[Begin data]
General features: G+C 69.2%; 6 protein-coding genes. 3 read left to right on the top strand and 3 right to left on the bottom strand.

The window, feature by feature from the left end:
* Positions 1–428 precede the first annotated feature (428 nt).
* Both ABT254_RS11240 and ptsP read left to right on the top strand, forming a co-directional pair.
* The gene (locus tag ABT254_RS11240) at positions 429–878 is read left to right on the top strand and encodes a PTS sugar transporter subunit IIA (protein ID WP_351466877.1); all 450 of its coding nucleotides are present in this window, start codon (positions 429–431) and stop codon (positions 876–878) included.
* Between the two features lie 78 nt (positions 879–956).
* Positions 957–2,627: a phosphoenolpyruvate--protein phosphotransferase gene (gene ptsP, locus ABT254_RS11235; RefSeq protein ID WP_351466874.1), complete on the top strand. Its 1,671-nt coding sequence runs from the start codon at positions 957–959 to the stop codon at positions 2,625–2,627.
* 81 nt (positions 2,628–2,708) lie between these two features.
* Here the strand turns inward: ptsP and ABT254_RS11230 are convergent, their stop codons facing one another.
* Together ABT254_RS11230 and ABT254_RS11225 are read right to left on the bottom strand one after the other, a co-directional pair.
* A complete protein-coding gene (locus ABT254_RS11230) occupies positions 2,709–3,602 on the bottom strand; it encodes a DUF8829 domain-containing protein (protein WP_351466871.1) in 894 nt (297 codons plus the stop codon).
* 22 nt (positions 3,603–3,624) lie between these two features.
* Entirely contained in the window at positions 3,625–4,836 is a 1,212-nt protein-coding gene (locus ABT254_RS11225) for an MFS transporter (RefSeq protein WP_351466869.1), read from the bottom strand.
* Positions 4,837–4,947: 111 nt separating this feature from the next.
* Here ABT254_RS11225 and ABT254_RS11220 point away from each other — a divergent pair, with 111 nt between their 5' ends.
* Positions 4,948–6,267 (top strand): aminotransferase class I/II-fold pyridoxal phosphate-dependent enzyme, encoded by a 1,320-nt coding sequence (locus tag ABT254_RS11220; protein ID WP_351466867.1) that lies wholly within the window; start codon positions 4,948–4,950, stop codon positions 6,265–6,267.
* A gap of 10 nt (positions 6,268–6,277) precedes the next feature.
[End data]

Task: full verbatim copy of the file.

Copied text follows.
General features: G+C 69.2%; 6 protein-coding genes. 3 read left to right on the top strand and 3 right to left on the bottom strand.

The window, feature by feature from the left end:
* Positions 1–428 precede the first annotated feature (428 nt).
* Both ABT254_RS11240 and ptsP read left to right on the top strand, forming a co-directional pair.
* The gene (locus tag ABT254_RS11240) at positions 429–878 is read left to right on the top strand and encodes a PTS sugar transporter subunit IIA (protein ID WP_351466877.1); all 450 of its coding nucleotides are present in this window, start codon (positions 429–431) and stop codon (positions 876–878) included.
* Between the two features lie 78 nt (positions 879–956).
* Positions 957–2,627: a phosphoenolpyruvate--protein phosphotransferase gene (gene ptsP, locus ABT254_RS11235; RefSeq protein ID WP_351466874.1), complete on the top strand. Its 1,671-nt coding sequence runs from the start codon at positions 957–959 to the stop codon at positions 2,625–2,627.
* 81 nt (positions 2,628–2,708) lie between these two features.
* Here the strand turns inward: ptsP and ABT254_RS11230 are convergent, their stop codons facing one another.
* Together ABT254_RS11230 and ABT254_RS11225 are read right to left on the bottom strand one after the other, a co-directional pair.
* A complete protein-coding gene (locus ABT254_RS11230) occupies positions 2,709–3,602 on the bottom strand; it encodes a DUF8829 domain-containing protein (protein WP_351466871.1) in 894 nt (297 codons plus the stop codon).
* 22 nt (positions 3,603–3,624) lie between these two features.
* Entirely contained in the window at positions 3,625–4,836 is a 1,212-nt protein-coding gene (locus ABT254_RS11225) for an MFS transporter (RefSeq protein WP_351466869.1), read from the bottom strand.
* Positions 4,837–4,947: 111 nt separating this feature from the next.
* Here ABT254_RS11225 and ABT254_RS11220 point away from each other — a divergent pair, with 111 nt between their 5' ends.
* Positions 4,948–6,267 (top strand): aminotransferase class I/II-fold pyridoxal phosphate-dependent enzyme, encoded by a 1,320-nt coding sequence (locus tag ABT254_RS11220; protein ID WP_351466867.1) that lies wholly within the window; start codon positions 4,948–4,950, stop codon positions 6,265–6,267.
* A gap of 10 nt (positions 6,268–6,277) precedes the next feature.